It seems that dragging Iran into an arms race is a goal of the recent US weapons deal with Saudi Arabia. This policy has been long used by those governments that produce weapons in order to sell their arms. That is, they encourage a country, which poses a relative threat to another county or other countries in a region, or is even subject to threat from another country or other countries, to buy their weapons. Following that encouragement, other countries in that region embark on selling more arms as well and in this way an arms race gets underway in that region in full swing. The imperialistic economy of the United States has always needed markets far beyond the country’s borders at the four corners of the world. However, in this specific case, marketing of American arms is not the sole goal, though it is of special importance.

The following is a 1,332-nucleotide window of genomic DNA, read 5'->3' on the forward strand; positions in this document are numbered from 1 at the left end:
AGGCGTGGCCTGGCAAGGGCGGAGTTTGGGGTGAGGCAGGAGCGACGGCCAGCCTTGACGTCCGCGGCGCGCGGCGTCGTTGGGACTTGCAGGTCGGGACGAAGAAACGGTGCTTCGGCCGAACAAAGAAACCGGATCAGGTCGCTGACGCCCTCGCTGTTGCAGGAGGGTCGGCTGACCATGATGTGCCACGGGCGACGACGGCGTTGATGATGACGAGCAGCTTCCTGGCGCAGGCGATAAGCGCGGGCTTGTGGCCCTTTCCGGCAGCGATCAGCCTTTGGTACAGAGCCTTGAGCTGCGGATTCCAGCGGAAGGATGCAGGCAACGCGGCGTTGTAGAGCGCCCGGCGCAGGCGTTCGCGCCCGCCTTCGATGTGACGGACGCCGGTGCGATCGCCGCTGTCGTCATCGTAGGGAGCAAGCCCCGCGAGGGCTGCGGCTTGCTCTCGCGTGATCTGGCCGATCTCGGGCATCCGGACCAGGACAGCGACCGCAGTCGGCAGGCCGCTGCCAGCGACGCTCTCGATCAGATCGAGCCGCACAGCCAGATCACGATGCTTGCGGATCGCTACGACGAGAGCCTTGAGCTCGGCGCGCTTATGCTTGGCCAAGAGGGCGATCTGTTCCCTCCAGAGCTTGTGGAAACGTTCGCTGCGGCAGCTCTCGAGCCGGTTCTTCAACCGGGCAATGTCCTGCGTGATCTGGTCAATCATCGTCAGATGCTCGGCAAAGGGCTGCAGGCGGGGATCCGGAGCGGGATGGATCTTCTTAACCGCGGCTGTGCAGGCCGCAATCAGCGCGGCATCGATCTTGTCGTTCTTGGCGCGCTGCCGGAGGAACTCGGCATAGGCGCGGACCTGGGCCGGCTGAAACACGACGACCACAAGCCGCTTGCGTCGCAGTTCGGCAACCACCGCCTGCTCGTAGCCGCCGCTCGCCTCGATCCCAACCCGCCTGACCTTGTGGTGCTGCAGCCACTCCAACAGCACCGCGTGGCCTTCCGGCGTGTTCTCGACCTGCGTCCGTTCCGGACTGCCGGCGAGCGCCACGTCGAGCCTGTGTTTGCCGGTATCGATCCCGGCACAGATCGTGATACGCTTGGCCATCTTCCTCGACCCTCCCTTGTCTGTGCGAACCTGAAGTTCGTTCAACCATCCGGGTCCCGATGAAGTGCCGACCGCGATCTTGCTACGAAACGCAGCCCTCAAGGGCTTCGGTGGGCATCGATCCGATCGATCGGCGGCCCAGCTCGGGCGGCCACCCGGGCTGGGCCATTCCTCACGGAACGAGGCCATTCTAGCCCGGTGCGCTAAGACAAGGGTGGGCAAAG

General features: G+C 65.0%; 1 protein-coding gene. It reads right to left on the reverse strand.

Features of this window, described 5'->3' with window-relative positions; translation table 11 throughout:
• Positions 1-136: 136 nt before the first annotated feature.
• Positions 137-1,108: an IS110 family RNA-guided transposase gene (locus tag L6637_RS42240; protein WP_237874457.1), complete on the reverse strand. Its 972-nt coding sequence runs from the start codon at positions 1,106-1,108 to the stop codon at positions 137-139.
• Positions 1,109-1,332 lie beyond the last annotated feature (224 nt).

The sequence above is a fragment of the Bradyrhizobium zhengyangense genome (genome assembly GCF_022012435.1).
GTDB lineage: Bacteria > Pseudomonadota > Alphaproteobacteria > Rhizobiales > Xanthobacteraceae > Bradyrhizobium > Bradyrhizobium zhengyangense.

However, more important than that is to encourage Iran to enter an arms race in the region. The main goal of this race is the same goal that the West pursued and achieved in its arms race with the former Soviet Union. During the Cold War period, the West managed to direct the Soviet Union’s limited economic capacity toward militarism through the previously mentioned arms race and finally, the government of the Soviet Union collapsed without any need to mount a military aggression. The unproductive and static economic system of the Soviet Union was facing dire problems from the time that the Union of Soviet Socialist Republics came into being. A governmental and noncompetitive economy made the Soviet Union so weak and debilitated that Lenin was forced to put his plan, known as the New the Economic Policy (NEP), into action. In fact, economy was the Achilles’ heel of the Soviet Union. In this way, the Soviet Union’s leaders fell into the West’s arms race trap.